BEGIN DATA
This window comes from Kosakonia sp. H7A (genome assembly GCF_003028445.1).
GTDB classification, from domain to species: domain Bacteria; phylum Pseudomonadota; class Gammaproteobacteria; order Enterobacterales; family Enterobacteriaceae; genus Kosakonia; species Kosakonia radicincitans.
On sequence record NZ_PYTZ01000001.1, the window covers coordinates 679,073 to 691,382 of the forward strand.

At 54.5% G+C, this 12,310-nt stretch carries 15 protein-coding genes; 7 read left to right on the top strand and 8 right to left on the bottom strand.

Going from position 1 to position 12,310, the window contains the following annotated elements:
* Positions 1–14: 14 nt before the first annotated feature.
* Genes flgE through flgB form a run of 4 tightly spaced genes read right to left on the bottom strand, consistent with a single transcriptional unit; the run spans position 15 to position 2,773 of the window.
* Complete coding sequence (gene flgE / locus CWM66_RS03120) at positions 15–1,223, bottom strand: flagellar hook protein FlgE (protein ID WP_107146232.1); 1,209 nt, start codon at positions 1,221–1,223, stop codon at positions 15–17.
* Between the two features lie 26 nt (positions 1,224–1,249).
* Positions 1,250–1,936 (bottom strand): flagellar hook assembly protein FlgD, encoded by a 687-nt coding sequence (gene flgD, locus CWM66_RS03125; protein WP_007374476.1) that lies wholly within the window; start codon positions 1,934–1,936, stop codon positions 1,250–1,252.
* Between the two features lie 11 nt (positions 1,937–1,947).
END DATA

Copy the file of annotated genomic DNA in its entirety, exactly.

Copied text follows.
This window comes from Kosakonia sp. H7A (genome assembly GCF_003028445.1).
GTDB classification, from domain to species: domain Bacteria; phylum Pseudomonadota; class Gammaproteobacteria; order Enterobacterales; family Enterobacteriaceae; genus Kosakonia; species Kosakonia radicincitans.
On sequence record NZ_PYTZ01000001.1, the window covers coordinates 679,073 to 691,382 of the forward strand.

At 54.5% G+C, this 12,310-nt stretch carries 15 protein-coding genes; 7 read left to right on the top strand and 8 right to left on the bottom strand.

Going from position 1 to position 12,310, the window contains the following annotated elements:
* Positions 1–14: 14 nt before the first annotated feature.
* Genes flgE through flgB form a run of 4 tightly spaced genes read right to left on the bottom strand, consistent with a single transcriptional unit; the run spans position 15 to position 2,773 of the window.
* Complete coding sequence (gene flgE / locus CWM66_RS03120) at positions 15–1,223, bottom strand: flagellar hook protein FlgE (protein ID WP_107146232.1); 1,209 nt, start codon at positions 1,221–1,223, stop codon at positions 15–17.
* Between the two features lie 26 nt (positions 1,224–1,249).
* Positions 1,250–1,936 (bottom strand): flagellar hook assembly protein FlgD, encoded by a 687-nt coding sequence (gene flgD, locus CWM66_RS03125; protein WP_007374476.1) that lies wholly within the window; start codon positions 1,934–1,936, stop codon positions 1,250–1,252.
* Between the two features lie 11 nt (positions 1,937–1,947).